FIRST PERSON - Alex Magno - The Philippine Star

By undertaking “enhanced community quarantine” measures, we managed to save our health system from collapsing in the face of a pandemic. Now, as we begin reopening the economy, we must also save our banking system.

The expected contraction of our economy, coming both as a consequence of the lockdown and the general retreat of the global economy, will bring tremendous pressures on our banking system. Those pressures will become evident as we grope toward the “new normal.”

From the outbreak of the pandemic, the banking system was asked to bear part of the burden of cushioning the impact of this health crisis on our people. The Bayanihan Act asked the banks to forego interest on interest (late payment financing charges) of borrowers who might need more time to repay their loans.

Although this is not without cost for the banks, they readily complied with the larger national welfare in mind. The industry relies on continues flow of repayments to earn enough to cover the costs of financial intermediation and cash services. Once that flow of repayments is interrupted, the banks will face serious difficulties.

During the first 45 days of the lockdown period, the IATF-TWG estimates borrowers failed to pay about P368 billion due. This is probably just the tip of the iceberg.

As businesses reopen, we can expect many bankruptcies to happen. A significant portion of bank capital available for lending will be trapped in past due accounts or bad loans.  

The first wave will likely happen in consumer lending activities, especially as we expect a spike in unemployment. People who took out car loans, for instance, and then suffered loss of income will default on their payments. Housing mortgages may not be serviced on time. Credit card payments may be deferred.

A second, even deadlier, wave happens when businesses big and small start failing in the new and hostile environment characterized by a global recession. In the second wave, loans will have to be restructured – if that is at all possible. In the event of bankruptcies, banks will end up accumulating acquired assets.

Anticipating this, Rep. Junie Cua introduced House Bill 6622 or the Philippine Banking Industry Resilience Act Against Covid19. The bill seeks to extend support to the financial institutions through tax exemptions and reduced registration and transfer fees on certain assets involving non-performing assets.

The bill expects our financial institutions will be “facing a period of delayed loan collections and are at risk of recording higher non-performing assets across all borrower segments.” To help the banks subsist through the coming period of difficulty, the bill proposes mechanisms to make it easier for banks to offload their non-performing assets. This might resemble the special purpose asset vehicles (SPAVs) provided for by law years back to help banks clean up their assets stockpile and strengthen their balance sheets.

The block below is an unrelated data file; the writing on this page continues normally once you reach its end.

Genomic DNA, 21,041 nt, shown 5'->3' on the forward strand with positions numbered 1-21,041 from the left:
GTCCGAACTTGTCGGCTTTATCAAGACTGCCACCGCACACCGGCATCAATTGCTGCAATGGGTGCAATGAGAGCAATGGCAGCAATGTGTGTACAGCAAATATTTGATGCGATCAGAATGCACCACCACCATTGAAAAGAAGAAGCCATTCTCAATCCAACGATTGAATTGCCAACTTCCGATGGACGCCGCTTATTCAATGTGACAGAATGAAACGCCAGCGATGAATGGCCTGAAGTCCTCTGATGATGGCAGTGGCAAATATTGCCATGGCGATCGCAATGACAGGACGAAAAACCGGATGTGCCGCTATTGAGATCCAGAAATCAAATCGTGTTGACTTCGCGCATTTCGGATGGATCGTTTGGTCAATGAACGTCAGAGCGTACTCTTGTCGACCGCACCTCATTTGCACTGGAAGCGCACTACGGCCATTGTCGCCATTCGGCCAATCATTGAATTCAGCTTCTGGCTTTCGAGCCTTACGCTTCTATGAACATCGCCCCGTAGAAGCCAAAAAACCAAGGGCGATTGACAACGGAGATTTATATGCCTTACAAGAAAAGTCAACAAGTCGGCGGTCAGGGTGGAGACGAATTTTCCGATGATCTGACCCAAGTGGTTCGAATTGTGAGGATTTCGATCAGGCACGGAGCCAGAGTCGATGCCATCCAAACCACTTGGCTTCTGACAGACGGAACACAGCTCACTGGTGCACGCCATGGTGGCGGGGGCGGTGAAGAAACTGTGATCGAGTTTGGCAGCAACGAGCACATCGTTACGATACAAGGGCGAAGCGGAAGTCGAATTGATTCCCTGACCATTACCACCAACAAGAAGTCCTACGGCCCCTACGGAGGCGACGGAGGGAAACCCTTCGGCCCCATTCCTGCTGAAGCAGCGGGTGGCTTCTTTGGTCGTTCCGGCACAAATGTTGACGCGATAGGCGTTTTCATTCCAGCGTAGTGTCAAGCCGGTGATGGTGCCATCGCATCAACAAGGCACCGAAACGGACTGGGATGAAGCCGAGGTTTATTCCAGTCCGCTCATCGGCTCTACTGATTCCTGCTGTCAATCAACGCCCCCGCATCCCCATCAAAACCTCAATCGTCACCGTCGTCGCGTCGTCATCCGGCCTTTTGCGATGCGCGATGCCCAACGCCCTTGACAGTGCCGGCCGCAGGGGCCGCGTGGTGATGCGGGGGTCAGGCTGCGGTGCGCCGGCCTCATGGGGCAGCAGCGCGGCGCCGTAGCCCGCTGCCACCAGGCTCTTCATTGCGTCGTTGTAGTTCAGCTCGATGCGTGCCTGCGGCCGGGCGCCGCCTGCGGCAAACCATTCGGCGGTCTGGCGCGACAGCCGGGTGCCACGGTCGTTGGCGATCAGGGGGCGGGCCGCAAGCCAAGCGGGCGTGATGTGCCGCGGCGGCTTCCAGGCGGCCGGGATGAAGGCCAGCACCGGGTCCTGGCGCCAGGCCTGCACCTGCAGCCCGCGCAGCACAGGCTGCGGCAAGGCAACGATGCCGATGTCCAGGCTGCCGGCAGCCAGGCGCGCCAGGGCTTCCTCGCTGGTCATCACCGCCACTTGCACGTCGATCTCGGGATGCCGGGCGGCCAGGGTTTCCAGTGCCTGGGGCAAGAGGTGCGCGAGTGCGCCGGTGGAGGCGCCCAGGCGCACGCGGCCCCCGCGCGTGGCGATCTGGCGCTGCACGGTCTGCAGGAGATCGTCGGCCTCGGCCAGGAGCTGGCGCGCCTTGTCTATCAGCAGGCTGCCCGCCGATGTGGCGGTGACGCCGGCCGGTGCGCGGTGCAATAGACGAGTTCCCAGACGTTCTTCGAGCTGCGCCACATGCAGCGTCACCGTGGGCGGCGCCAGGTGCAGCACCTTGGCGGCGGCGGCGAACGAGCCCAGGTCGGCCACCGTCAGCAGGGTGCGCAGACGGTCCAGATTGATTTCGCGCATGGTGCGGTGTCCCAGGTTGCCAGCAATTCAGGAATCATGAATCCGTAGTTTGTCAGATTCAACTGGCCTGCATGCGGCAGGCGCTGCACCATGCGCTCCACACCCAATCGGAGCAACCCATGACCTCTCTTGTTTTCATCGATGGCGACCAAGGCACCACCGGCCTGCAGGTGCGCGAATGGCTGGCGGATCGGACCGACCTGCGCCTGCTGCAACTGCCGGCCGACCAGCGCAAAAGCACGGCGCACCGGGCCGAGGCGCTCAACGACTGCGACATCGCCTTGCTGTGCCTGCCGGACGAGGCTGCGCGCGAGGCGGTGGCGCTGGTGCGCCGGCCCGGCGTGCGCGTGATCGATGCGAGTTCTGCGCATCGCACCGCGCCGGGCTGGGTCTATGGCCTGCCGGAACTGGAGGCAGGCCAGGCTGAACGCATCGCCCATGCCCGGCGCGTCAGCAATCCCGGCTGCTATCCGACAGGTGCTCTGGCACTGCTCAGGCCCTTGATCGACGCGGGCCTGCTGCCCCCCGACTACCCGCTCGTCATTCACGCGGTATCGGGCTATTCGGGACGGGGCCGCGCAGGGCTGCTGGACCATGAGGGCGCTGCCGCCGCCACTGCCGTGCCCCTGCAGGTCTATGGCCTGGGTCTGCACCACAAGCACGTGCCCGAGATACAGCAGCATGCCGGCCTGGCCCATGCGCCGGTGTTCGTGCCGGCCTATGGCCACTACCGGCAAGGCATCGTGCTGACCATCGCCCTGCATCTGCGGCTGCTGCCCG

When the SPAVs were made available, our banks bundled their non-performing assets and sold them to the big international investment banks at a discount. The challenge a new SPAV law might face today is that all other countries are borrowing from the investment banks to cover their deficits in a period of deep recession. The large investment banks might not be as interested in buying bundles of non-performing assets except at a very deep discount.

In addition, the P1.3 trillion stimulus package being considered by Congress allocates P650 billion for expanding the infra program, P300 billion to set up the National Emergency and Investment Corporation, P200 billion for wage subsidies and loans for small businesses and P128 billion for an expanded loan program for critically impacted businesses. Delivery of this ambitious stimulus package requires a fully functioning banking system to process the cash.

The first step, of course, is to avoid a worst-case scenario where bankruptcies happen like falling dominos. That could happen if, on top of adverse global conditions, the populists succeed in advancing their anti-business demands. Among such demands: waiver of consumer payments for utilities and indefinite postponement of loan repayments.

Such demands will kill the business environment and worsen economic conditions for our people.

As things stand, the banks are likely to adopt very conservative policies. They will be hesitant in lending out money to businesses that might seem less than viable. Several banks have suspended issuance of new credit cards to mitigate risks.

Those seeking to score cheap populist points have demanded that banks be made to postpone collections without charges and lend money to distressed enterprises. These are propositions that could severely weaken our banking system and produce worse economic conditions down the road.

It is true that when the pandemic struck, we had a very strong banking sector. Tight regulation of the banking system and the inherent conservatism saw to that.

But the recession has severely weakened our banking sector. At this point, we do not know where the bottom is.

Some of our large companies and many of our small enterprises are in severe financial pain. Our retail sector has been hit badly and that will reverberate down the value chain, adversely affecting the tens of thousands of small enterprises that employ millions.

We will go through a difficult path, rebuilding our supply and value chains. Some enterprises will fail while others will recover. If things get any worse, some of our banks may actually fail.

The banking sector cannot be assigned to play the role of a white knight rescuing every company in distress. Businesses will need time to recover, perhaps even reinvent themselves.

The banks, too, will need some policy support to get through this tough time.

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